Just a few meters away we were back on Via di Citta which soon became Via Stalloreggi, heading for Aimone’s new enoteca. As we walked into the shop, there was Alessandra (sans Costanza though), Aimone, his wife Moreena and their friend Claudia.

The six of us walked around the corner and halfway down a steep walk was a door leading underground to “Permalico,” a ristorante they wanted to try. The antipasti and two pici (pasta) dishes were tasty, and the service friendly and attentive. But it was the conversation that fueled the afternoon’s energy: we spent the better part of the next two or two and a half hours talking about food, wine, wine and food, food and wine, wine without food (not possible), food without wine (only possible where they wine was no good).

After lunch (“pranzo”) we stepped outside into the late afternoon drizzle and said arrivederci, but with the idea that we would get together one last time on Wednesday.

Susie and I strolled back to the hotel where we relaxed (a civilizing thing to do after a good lunch) and wait for Roberto Bechi to come by and pick us up.

About half-past four Roberto pulled up in front of the hotel and Susie and I climbed in his van. Roberto is one of the preeminent travel guides in Siena and has been featured on more than a half dozen episodes of Rick Steve’s travel shows. We’ve known Roberto and his American-born wife Patti for some years now and have often referred inquiries from my website to them for on-the-ground assistance. Anyway, the three of us drove off in a light rain whizzing through the Senesi countryside. I have to say though the rain added an incredible luminance to the greening of Tuscany.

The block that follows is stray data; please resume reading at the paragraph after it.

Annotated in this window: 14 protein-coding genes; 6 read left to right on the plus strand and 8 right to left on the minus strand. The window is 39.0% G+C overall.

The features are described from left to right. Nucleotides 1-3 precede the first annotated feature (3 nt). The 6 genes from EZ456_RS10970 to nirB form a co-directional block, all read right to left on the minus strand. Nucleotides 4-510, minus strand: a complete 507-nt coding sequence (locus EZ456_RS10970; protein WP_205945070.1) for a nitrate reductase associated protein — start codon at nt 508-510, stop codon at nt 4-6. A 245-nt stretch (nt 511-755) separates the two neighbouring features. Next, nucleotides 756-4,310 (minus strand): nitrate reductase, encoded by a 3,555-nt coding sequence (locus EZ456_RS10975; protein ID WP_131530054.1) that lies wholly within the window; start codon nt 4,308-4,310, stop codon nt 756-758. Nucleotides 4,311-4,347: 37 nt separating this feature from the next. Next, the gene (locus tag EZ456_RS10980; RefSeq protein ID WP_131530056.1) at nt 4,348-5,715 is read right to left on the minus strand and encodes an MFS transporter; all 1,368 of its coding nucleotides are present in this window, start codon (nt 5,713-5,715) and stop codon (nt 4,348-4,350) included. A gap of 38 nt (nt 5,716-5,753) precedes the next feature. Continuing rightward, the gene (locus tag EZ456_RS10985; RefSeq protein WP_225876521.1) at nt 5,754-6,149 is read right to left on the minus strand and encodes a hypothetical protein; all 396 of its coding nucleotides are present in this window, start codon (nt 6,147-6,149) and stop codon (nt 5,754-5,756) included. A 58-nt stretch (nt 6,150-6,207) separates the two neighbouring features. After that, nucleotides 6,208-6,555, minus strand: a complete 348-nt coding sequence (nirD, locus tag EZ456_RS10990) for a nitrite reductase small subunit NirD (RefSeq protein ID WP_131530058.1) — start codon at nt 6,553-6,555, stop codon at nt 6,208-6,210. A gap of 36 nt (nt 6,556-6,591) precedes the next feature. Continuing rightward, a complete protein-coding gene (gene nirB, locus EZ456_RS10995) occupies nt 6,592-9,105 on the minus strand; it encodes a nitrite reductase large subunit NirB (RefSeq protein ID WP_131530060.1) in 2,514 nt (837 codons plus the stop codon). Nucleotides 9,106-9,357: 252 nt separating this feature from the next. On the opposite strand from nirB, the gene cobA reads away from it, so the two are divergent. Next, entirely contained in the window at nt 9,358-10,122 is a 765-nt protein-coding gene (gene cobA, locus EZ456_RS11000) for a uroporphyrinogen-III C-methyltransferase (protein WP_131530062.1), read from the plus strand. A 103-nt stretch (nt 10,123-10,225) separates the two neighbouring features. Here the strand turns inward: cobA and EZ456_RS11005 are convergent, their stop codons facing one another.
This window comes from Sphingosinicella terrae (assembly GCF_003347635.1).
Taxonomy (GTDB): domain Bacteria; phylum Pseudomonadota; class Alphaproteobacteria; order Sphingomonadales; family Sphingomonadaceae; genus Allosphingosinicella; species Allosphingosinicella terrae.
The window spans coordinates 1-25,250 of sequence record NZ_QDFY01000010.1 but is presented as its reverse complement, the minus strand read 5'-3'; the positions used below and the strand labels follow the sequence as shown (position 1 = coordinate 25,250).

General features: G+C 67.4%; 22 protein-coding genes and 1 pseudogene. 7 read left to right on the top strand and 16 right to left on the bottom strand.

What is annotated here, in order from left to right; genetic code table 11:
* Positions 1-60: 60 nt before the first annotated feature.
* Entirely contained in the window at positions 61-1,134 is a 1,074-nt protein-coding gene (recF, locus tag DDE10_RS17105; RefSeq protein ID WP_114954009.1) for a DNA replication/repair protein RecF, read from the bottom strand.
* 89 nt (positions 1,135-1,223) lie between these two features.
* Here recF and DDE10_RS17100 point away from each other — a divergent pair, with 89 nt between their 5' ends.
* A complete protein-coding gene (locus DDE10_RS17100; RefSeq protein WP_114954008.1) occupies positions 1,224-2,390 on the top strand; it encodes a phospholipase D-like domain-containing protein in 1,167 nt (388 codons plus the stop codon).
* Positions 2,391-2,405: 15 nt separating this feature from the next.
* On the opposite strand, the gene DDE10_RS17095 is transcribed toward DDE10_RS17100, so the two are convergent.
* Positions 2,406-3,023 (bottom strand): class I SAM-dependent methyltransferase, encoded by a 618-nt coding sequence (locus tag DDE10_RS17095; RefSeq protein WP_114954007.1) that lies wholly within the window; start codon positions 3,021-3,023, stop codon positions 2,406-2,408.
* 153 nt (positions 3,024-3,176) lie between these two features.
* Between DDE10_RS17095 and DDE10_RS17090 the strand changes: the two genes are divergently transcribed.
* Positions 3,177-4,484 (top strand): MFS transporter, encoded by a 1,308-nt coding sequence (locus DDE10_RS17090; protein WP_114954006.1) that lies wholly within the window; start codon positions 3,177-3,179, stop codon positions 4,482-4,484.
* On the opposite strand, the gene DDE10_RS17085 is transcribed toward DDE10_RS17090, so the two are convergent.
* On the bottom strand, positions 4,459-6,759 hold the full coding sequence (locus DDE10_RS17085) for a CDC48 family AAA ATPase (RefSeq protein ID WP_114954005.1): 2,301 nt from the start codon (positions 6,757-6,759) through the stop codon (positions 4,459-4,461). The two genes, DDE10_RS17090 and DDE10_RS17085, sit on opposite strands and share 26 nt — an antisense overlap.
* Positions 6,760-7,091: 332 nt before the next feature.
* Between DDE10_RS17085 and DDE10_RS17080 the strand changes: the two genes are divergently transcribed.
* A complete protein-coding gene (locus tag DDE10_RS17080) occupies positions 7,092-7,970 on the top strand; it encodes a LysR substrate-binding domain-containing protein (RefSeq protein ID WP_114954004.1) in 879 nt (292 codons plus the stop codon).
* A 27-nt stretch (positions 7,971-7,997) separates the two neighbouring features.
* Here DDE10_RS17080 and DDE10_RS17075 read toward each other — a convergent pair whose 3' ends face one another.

We were heading to their home in Asciano, or rather outside of Asciano, overlooking “Le Crete,” the beautiful clay hills just south of Siena. Their house and the new one they are working on finishing, sit on a promontory, a spit of land jutting out from the side of a hill with incredible views for nearly 320 degrees.

We made a short detour to Serre di Rapolono, about 5kms from Asciano, so Roberto could stop at a local marble quarry to finalize a choice of marble (”marmi”) they need for a set of outside steps for the new house.

And the new house is indeed incredible. At more than 3500 square feet, the house is built on the ruins of an ancient barn and stables, and is designed to be totally self-sufficient and passive in both heating and cooling. It’s also designed with the latest structural technology to help it ride out an earthquake (“terremoto”), something which has become very timely for Italians recently.

We chatted for a bit until Patti drove up with the kids (they had all been swimming at a pool in Asciano) and with pizza. Patti works several days a week teaching English for the University of Siena branch in Grossetto, which is located on the coast some 75kms away, and on those days little time is available for dinner preparations. Anyway, the pizzas were delicious, thin cracker-like crusts and plenty of varieties to choose from: sausage, veggie, potato, margarita, cheese.

And of course wine, a red wine we brought from Piemonte.

A good time was had by all – we laughed at the kids, Michele (“Micky”) in particular who has the energy of 10 kids twice his age (which is 6 if you must know), at each other (usually at me or Roberto).

We talked about the future of travel and tourism in Italy. This is a topic of great concern right now, especially for people like Roberto and I hope to have more to say about our discussions and those we had with Aimone in the weeks to come. Suffice it to say we always enjoy seeing these guys and hope it won’t be another two years before we can sit down and eat pizza together.

The evening eventually slid into night and it was soon time to say arrivederci. Patti had had a long day and she was still wrapped in her little boy. Roberto drove us along one Tuscan ridge after another until we glided into Siena. He dropped us off at the hotel and we “ciao, a presto!” “Until next time!” A wonderful Italian concept, spoken with emphasis and enthusiasm.

A presto!